‘You’re stronger than this. Fix this thing.’

Posted on 4 May 2015

Actress and mother Marisa Drummond writes a retrospective letter to her husband Christopher after their journey through postnatal depression (PND) together.

Dear Christopher

I know that my journey through postnatal depression has actually been our journey. I saw your pain and how hard you tried to fix things and keep our little family together. But we both now know that you just couldn’t.

Everything I went through, I know you went through too. Thank you for trying so hard to understand, even though it must’ve been completely strange and alien. Nature can be cruel. At a time when my body was supposed to be coursing with happy hormones, the opposite happened.

After all we’ve been through together, I’m so proud of how openly you’re able to talk to others about our experience. It’s wonderful to see you offering advice to new parents, cautioning them about what can happen and sharing what to do if things go wrong. One day I want to tell your story in a short film too, the way we told mine with Stom. Dads also need to find their voices in the face of PND.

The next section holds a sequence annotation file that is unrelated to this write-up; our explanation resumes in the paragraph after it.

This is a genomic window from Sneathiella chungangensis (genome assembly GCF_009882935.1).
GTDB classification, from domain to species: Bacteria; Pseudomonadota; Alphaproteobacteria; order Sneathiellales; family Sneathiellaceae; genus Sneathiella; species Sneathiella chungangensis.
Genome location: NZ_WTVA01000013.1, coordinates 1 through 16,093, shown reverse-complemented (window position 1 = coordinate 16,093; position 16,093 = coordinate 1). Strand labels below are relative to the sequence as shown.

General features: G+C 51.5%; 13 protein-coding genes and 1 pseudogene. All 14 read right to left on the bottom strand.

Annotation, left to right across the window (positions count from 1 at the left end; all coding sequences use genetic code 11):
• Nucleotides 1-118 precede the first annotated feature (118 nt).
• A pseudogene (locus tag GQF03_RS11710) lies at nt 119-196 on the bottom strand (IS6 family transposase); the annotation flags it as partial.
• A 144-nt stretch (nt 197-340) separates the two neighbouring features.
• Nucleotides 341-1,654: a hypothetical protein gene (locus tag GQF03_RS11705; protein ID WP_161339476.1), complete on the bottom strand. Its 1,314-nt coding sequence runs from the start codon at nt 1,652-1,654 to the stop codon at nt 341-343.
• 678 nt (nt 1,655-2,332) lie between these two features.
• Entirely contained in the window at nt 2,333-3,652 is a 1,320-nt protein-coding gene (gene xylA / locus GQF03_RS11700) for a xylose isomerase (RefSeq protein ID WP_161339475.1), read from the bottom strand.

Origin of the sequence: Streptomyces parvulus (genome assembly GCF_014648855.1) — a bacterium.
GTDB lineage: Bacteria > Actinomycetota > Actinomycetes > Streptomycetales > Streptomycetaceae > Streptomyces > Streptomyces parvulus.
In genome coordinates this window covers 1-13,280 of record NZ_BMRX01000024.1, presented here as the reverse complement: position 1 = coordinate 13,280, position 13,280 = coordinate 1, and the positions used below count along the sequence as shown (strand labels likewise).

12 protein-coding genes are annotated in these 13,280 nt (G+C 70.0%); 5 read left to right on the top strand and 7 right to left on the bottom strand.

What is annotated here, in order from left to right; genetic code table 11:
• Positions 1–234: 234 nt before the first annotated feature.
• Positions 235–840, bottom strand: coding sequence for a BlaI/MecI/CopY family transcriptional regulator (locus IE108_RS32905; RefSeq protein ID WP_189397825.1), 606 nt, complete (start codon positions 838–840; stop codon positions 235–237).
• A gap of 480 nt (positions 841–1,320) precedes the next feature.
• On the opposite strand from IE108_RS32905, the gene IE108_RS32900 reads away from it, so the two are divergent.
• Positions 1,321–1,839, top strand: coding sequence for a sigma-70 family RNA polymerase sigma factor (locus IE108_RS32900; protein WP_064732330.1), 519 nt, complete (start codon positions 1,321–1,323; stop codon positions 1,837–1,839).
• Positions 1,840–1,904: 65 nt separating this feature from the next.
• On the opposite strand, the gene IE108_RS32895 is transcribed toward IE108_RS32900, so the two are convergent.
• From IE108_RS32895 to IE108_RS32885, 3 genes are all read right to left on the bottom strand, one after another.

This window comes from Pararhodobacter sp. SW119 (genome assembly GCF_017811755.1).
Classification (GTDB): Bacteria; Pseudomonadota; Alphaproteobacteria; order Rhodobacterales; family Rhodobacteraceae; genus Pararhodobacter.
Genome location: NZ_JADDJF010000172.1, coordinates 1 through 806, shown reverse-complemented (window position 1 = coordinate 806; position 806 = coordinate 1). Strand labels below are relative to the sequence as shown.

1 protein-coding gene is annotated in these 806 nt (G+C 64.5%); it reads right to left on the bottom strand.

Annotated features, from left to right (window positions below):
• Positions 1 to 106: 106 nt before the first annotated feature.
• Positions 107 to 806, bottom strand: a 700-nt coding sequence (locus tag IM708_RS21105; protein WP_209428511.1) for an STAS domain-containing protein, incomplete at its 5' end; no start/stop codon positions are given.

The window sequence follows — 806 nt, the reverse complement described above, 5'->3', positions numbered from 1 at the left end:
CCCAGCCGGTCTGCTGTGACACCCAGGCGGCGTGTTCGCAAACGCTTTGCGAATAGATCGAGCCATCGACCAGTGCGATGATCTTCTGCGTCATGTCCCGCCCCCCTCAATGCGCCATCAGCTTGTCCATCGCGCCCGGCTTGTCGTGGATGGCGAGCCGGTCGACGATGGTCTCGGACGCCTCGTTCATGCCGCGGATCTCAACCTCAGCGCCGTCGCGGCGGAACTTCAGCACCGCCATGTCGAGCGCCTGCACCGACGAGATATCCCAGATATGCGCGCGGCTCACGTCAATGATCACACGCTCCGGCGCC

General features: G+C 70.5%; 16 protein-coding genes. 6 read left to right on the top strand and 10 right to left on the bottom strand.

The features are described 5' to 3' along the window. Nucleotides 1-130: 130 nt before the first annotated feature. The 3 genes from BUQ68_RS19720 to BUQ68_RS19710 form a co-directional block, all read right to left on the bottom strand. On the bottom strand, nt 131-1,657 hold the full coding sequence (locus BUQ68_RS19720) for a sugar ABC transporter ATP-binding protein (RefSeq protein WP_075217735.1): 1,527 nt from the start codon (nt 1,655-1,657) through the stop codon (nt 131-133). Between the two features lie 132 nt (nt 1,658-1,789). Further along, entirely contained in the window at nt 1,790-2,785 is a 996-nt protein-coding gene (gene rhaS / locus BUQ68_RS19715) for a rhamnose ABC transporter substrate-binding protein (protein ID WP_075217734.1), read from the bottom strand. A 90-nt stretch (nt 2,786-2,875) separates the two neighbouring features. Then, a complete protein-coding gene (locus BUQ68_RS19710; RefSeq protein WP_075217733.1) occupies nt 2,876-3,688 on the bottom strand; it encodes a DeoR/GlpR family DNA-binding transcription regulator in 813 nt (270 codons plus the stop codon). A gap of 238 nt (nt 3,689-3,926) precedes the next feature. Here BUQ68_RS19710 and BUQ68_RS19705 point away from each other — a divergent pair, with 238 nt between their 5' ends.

Thank you for saying to me, ‘You’re stronger than this. Fix this thing.’ Thank you for being a pillar of practical support when I felt like I couldn’t function. Thank you, for being you.

Love,
Marisa

Marisa’s advise to new Dads
1. PND catches you off guard. Know the signs* and watch out for them.
2. Educate yourself – find out as much as you can about PND, then keep reading.
3. Get a support structure in place for you and the mother of your child. Call on aunts, colleagues, anyone. Just ask for help.
4. Talk about your feelings. You need to help yourself before you can help anyone else.
5. Never say ‘it won’t happen to me’. PND can kick in late – even six months to a year after a baby is born.

Marisa’s suggested *signs of postnatal depression that dads should watch out for in new moms:
• Loss of hope, intense feelings of guilt, loss of appetite, insomnia.
• Feeling trapped, helpless and alone even when you aren’t.
• Feelings of incompetence.

The information provided in this article was correct at the time of publishing. At Mediclinic we endeavour to provide our patients and readers with accurate and reliable information, which is why we continually review and update our content. However, due to the dynamic nature of clinical information and medicine, some information may from time to time become outdated prior to revision.

In the interest of our patients, in accordance with SA law and our commitment to expertise, Mediclinic cannot subscribe to the practice of online diagnosis. Please consult a medical professional for specific medical advice. If you have any major concerns, please see your doctor for an assessment. If you have any cause for concern, your GP will be able to direct you to the appropriate specialists.

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